EXCLUSIVE: Progressive Lawmaker Talks Occupy Wall Street — Glad ‘To See People With Their Hair On Fire’

Rep. Jan Schakowsky has seen Occupy Wall Street for herself.

Rep. Jan Schakowsky’s glad to see folks participating in protests like Occupy Wall Street in New York, even if the demonstrations remain something of an enigma to her after watching them firsthand.

The Illinois Democrat is about as friendly an ally as the protesters are likely to encounter in Congress. As a member of President Obama’s deficit-reduction task force, Schakowsky rejected the panel’s majority approach, and instead put forward her own comprehensive progressive deficit-reduction plan, a proposal which would have cut the government’s red ink by more than Obama’s target while also protecting Social Security and other domestic spending programs from any budget cuts.

Now in her seventh term in the House, Schakowsky began her career decades ago as an activist and community organizer, working as program director of Illinois Public Action in the 1970s and ’80s.

Attending the Take Back the American Dream conference this week in Washington, she took time to  talk with The Democratic Daily about the growing anti-Wall Street protests which have engulfed the area around Wall Street for more than two weeks now and have captured the imaginations of progressives everywhere.

Schakowsky says she had just gotten back from seeing Occupy Wall Street for herself.

“I actually was in New York over the weekend [and] briefly went down, quite late in the evening, and saw part of the protest: lots of young people, lots of energy,” she says. “I really don’t know much about it. I don’t know who’s organizing it or how. It seems like a lot of social media has helped to pull all that together.”

There remains much she needs to learn about the protests, however, she says, adding, “It’s not really focused on demands that I can see.”

That clear lack of demands — coupled with with the fact that mainstream media only recently started catching up with the story — has limited a broader understanding of the protests, Schakowsky says.

“I think it is a problem in really understanding what’s going on,” she says. “It’s now being reported in the media, which is a good thing. They talked about the [protesters’ takeover of the] Brooklyn Bridge, but what they focus on now are the arrests. When it comes to what do they want, it’s a little bit hard to articulate that.

“There is this sense that Wall Street helped to bring down the economy, that the rich are getting richer, kind of this income-disparity stuff. There are even some signs, apparently, for a four-day [work] week,” she adds. “There’s a lot of different messages coming out of there, I was going to say, [as reasons] for people to join it. But apparently, people are joining it.”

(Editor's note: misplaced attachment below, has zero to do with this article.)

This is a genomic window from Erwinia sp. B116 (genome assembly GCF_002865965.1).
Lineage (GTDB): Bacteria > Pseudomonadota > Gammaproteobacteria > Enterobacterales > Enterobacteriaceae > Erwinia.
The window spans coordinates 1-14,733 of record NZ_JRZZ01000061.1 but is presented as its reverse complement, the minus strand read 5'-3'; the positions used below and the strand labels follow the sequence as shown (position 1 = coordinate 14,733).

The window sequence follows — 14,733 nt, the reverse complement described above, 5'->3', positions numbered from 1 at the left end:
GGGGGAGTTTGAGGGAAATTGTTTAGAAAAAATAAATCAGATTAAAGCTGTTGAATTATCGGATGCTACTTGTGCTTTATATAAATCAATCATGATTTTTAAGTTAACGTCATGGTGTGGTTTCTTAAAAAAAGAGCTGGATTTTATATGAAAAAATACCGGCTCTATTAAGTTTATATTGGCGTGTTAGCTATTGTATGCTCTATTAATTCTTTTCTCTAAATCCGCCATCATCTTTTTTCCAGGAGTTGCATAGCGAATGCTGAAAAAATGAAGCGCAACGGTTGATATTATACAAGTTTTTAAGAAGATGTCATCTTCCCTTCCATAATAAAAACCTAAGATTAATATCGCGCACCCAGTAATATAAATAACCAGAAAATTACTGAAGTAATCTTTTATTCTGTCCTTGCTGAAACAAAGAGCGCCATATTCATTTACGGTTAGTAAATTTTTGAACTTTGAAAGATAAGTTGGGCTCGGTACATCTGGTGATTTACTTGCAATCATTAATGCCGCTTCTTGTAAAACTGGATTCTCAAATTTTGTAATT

Even with its diffuse messages, the protests are a good sign, Schakowsky says.

“I don’t know if it’s just an outlet, right now, for discontent. But, frankly, I want to see people with their hair on fire, rather than feeling resigned to what the Republicans want to create as a new normal for our country. I want people to push back,” she says. “I want to find out more if it’s a movement, if it’s a phenomenon, if there’s any organization behind it, and what it really means. I don’t know.”

The House was on recess last week and Schakowsky says she hasn’t heard much discussion yet of the protests among her progressive colleagues on Capitol Hill, “nor has there been any particular effort to connect it with us.”

Putting a spotlight back on Wall Street and the actions there that led to the 2008 financial collapse is important because, unlike past financial wrongdoing, those responsible so far haven’t seen any consequences, Schakowsky says.

“I certainly like the idea of Wall Street being targeted. I think that not enough blame [has been assigned to the big banks], and Americans have a very short memory of how we got to where we are,” she says. “In the savings-and-loan crisis of the ‘80s, people were indicted and people went to jail. No consequences, really, for people on Wall Street. They may have lost some money, but it seems like they’re actually doing pretty well. Bonuses are back. They probably bet both sides, and these rich guys never really were hurt. So I think naming Wall Street as a problem here, in general, is a good thing.

“But I’d like to know more of the genesis [of the protests], their organizing strategy, and what the goal is,” she  adds. “I don’t know what their goals are.”


Scott Nance is the editor and publisher of the news site The Washington Current. He has covered Congress and the federal government for more than a decade.

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2 Responses to EXCLUSIVE: Progressive Lawmaker Talks Occupy Wall Street — Glad ‘To See People With Their Hair On Fire’

  1. Alan Davidson says:

    This coming from a woman who is married to convicted bank fraudster Robert Creamer, a man who served prison time in 2006 for bank fraud and tax evasion!

    The blatant irony and stunningly arrogant hypocrisy of one of America’s most high-profile bank fraudsters leading the charge against the banks ought to raise the alarm about what the #OccupyWallStreet movement really stands for.

  2. Pingback: October 11, 2011: #OccupyWallStreet Update — 1389 Blog – Counterjihad!